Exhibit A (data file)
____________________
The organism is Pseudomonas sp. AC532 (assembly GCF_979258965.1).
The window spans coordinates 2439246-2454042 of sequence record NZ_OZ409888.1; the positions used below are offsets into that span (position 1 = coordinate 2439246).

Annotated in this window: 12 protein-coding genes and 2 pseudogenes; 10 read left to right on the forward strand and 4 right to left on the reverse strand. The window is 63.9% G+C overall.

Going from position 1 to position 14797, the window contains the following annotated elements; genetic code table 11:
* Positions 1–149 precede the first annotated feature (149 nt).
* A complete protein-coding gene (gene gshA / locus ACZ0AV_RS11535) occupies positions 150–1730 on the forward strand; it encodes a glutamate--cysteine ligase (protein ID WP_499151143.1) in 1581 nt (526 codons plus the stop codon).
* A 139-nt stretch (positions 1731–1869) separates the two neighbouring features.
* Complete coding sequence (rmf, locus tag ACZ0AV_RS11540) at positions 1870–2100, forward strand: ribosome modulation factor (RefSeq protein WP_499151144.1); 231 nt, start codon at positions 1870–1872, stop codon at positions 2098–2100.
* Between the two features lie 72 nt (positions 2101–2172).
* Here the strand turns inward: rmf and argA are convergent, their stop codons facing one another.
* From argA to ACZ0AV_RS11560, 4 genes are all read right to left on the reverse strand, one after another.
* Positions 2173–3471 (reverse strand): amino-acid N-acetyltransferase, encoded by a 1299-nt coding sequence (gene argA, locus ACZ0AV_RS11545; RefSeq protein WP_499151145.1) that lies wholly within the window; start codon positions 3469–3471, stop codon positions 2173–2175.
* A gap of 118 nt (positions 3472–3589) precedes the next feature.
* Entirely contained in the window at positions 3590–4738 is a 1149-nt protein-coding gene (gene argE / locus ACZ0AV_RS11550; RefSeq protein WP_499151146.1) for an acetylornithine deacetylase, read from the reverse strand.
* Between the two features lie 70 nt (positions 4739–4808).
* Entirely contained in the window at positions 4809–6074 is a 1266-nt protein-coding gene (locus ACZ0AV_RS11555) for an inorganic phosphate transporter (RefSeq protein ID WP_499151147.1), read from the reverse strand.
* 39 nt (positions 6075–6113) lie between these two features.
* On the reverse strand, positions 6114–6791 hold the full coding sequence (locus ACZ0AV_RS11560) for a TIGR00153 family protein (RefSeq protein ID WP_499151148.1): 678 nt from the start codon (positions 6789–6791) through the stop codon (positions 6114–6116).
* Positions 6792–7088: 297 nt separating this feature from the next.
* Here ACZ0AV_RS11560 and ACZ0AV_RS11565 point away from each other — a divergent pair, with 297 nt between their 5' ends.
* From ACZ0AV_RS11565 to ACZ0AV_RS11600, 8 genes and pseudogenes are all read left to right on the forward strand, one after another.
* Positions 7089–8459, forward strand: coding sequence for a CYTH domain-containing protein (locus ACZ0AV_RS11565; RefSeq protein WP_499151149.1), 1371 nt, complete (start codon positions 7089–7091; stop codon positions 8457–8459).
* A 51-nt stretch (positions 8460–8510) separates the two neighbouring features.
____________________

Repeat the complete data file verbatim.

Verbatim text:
The organism is Pseudomonas sp. AC532 (assembly GCF_979258965.1).
The window spans coordinates 2439246-2454042 of sequence record NZ_OZ409888.1; the positions used below are offsets into that span (position 1 = coordinate 2439246).

Annotated in this window: 12 protein-coding genes and 2 pseudogenes; 10 read left to right on the forward strand and 4 right to left on the reverse strand. The window is 63.9% G+C overall.

Going from position 1 to position 14797, the window contains the following annotated elements; genetic code table 11:
* Positions 1–149 precede the first annotated feature (149 nt).
* A complete protein-coding gene (gene gshA / locus ACZ0AV_RS11535) occupies positions 150–1730 on the forward strand; it encodes a glutamate--cysteine ligase (protein ID WP_499151143.1) in 1581 nt (526 codons plus the stop codon).
* A 139-nt stretch (positions 1731–1869) separates the two neighbouring features.
* Complete coding sequence (rmf, locus tag ACZ0AV_RS11540) at positions 1870–2100, forward strand: ribosome modulation factor (RefSeq protein WP_499151144.1); 231 nt, start codon at positions 1870–1872, stop codon at positions 2098–2100.
* Between the two features lie 72 nt (positions 2101–2172).
* Here the strand turns inward: rmf and argA are convergent, their stop codons facing one another.
* From argA to ACZ0AV_RS11560, 4 genes are all read right to left on the reverse strand, one after another.
* Positions 2173–3471 (reverse strand): amino-acid N-acetyltransferase, encoded by a 1299-nt coding sequence (gene argA, locus ACZ0AV_RS11545; RefSeq protein WP_499151145.1) that lies wholly within the window; start codon positions 3469–3471, stop codon positions 2173–2175.
* A gap of 118 nt (positions 3472–3589) precedes the next feature.
* Entirely contained in the window at positions 3590–4738 is a 1149-nt protein-coding gene (gene argE / locus ACZ0AV_RS11550; RefSeq protein WP_499151146.1) for an acetylornithine deacetylase, read from the reverse strand.
* Between the two features lie 70 nt (positions 4739–4808).
* Entirely contained in the window at positions 4809–6074 is a 1266-nt protein-coding gene (locus ACZ0AV_RS11555) for an inorganic phosphate transporter (RefSeq protein ID WP_499151147.1), read from the reverse strand.
* 39 nt (positions 6075–6113) lie between these two features.
* On the reverse strand, positions 6114–6791 hold the full coding sequence (locus ACZ0AV_RS11560) for a TIGR00153 family protein (RefSeq protein ID WP_499151148.1): 678 nt from the start codon (positions 6789–6791) through the stop codon (positions 6114–6116).
* Positions 6792–7088: 297 nt separating this feature from the next.
* Here ACZ0AV_RS11560 and ACZ0AV_RS11565 point away from each other — a divergent pair, with 297 nt between their 5' ends.
* From ACZ0AV_RS11565 to ACZ0AV_RS11600, 8 genes and pseudogenes are all read left to right on the forward strand, one after another.
* Positions 7089–8459, forward strand: coding sequence for a CYTH domain-containing protein (locus ACZ0AV_RS11565; RefSeq protein WP_499151149.1), 1371 nt, complete (start codon positions 7089–7091; stop codon positions 8457–8459).
* A 51-nt stretch (positions 8460–8510) separates the two neighbouring features.